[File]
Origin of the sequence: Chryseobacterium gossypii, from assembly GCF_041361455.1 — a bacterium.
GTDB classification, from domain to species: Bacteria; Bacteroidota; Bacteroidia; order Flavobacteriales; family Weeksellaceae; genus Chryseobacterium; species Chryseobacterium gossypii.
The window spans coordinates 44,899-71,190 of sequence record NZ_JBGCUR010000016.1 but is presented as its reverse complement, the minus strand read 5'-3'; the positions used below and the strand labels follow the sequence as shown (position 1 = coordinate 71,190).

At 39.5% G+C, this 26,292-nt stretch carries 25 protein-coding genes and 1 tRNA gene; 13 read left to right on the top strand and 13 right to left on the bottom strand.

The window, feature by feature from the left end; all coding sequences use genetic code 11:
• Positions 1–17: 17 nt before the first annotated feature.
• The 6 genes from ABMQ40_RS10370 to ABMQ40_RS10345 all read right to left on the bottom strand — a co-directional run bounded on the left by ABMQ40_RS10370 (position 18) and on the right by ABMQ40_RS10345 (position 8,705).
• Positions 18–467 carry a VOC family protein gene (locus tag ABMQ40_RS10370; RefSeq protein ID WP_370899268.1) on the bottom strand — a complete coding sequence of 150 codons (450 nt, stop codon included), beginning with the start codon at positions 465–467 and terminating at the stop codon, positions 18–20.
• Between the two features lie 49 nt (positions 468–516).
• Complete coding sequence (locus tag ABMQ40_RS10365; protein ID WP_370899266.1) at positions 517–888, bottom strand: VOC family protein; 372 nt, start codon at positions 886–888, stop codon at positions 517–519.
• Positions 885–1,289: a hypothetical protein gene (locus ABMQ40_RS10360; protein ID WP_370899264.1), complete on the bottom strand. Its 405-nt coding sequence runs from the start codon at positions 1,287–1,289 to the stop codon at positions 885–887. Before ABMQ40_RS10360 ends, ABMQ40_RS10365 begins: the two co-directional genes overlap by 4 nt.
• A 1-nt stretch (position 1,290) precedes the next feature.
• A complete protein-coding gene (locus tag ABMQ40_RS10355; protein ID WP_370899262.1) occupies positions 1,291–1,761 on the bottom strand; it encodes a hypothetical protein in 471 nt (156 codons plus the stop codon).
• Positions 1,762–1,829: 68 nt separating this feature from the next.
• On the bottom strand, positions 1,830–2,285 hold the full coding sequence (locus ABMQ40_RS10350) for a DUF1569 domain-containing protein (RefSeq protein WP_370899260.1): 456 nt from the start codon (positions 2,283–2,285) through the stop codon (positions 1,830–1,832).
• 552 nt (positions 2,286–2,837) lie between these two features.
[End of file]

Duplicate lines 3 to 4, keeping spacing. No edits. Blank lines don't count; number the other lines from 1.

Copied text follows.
The window spans coordinates 44,899-71,190 of sequence record NZ_JBGCUR010000016.1 but is presented as its reverse complement, the minus strand read 5'-3'; the positions used below and the strand labels follow the sequence as shown (position 1 = coordinate 71,190).

At 39.5% G+C, this 26,292-nt stretch carries 25 protein-coding genes and 1 tRNA gene; 13 read left to right on the top strand and 13 right to left on the bottom strand.